Being on the patients’ side of proceedings has been very educational in a number of ways, including managing complex medicine regimes, negotiating appointments, and responding to how professionals and health workers communicate with you. It really has made me appreciate how much patients have to cope with, especially without any inside knowledge. I would say our care has been excellent in both primary and secondary care, and people have communicated with understanding while giving us the information we needed. All the staff are so important in this, doctors, nurses, ancillary staff and others who have no involvement in clinical decisions. In this time of scandal and bad news, it’s really heartening to recall recent excellent humane care and treatment.

We can so easily take for granted the marvels of the age. Such bypass surgery, taking seven hours and involving cooling the body, the incredible technology required, is truly amazing. Those of us of a certain age can reflect on the marvels that have been achieved in our lifetime. A rather naive non-medical friend asked if it would have been possible for me as a fellow doctor to attend the operation. The thought amused and horrified me.

In the cardiac ITU Angie was unconscious for three days, then in a state of semi-conscious irritability for a day. In this state she stubbornly refused to have her swollen arm in a vertical sling, prompting an experienced nurse to comment ‘my, she’s strong!’ Seeing her in these states was indeed strange - I had a feeling that for a few days Angie as I knew her did not really exist, while I still felt a connection to this shell.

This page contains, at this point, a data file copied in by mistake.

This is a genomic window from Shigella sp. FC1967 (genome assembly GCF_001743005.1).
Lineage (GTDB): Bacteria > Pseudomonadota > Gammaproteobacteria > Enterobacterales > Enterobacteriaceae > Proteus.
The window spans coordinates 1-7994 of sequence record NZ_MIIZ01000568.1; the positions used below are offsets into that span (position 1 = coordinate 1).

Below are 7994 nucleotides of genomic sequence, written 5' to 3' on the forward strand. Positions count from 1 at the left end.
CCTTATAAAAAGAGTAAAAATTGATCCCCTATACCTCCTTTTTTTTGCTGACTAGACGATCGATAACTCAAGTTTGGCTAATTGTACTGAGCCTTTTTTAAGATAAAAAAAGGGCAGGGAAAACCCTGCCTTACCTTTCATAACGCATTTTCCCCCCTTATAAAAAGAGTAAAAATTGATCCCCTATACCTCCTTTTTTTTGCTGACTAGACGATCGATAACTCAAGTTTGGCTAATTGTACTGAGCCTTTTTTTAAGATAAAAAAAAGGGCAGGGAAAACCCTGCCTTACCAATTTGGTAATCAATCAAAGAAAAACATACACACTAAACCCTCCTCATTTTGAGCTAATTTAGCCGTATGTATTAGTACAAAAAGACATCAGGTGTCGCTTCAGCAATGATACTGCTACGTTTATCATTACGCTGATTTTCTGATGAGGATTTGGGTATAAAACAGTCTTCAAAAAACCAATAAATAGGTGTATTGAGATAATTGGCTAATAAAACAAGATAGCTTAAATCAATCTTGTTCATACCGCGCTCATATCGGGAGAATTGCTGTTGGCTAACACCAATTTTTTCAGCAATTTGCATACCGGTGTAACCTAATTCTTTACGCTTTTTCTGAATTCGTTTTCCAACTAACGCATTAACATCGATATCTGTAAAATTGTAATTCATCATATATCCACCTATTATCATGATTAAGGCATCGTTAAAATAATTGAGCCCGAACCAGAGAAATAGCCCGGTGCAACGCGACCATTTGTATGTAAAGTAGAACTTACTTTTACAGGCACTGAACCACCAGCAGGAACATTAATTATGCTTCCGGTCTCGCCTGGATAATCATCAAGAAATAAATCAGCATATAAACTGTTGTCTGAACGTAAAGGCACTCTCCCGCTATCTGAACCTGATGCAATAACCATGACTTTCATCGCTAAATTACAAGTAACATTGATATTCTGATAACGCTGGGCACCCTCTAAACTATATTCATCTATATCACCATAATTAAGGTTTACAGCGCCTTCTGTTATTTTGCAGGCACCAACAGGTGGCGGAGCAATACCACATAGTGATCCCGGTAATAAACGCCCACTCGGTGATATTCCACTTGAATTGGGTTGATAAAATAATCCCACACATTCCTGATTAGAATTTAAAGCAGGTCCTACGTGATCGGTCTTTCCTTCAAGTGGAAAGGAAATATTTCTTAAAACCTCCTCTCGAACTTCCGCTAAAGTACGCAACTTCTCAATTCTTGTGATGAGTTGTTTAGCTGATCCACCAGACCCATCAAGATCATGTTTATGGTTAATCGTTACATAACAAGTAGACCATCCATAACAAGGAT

I have developed a new respect for the skill of managing complex medical regimes. We experienced concerns about keeping medicines in phase, watching for medicines running out and having enough symptom relief as everyone else. Even with a medical background on tap these were all challenging.

Subsequent recovery has been long, with intermittent periods of pain in the scars and arms, sudden, distressing and disabling, very gradually improving over the last year and a half, with gradual improvement in Angle’s exercise tolerance. Angie has suffered pain that few of us need to, and has born it well. Care in primary care and hospital follow up has again been humane and efficient.

This article was encouraged by my annual GP appraisal discussion. I have now retired from my practice and we have moved to Devon, where Angie comes from and where our daughter, son in law and grandchild live. I continue to do part time sessional out of hours work, for which of course I continue to require annual appraisal. In my appraisal discussion I included what I have learned from this experience of health care – Mark Selman, my appraiser, suggested I try writing about my experiences.

Dr Bill Vennells is a retired Sheffield GP, who now lives in Devon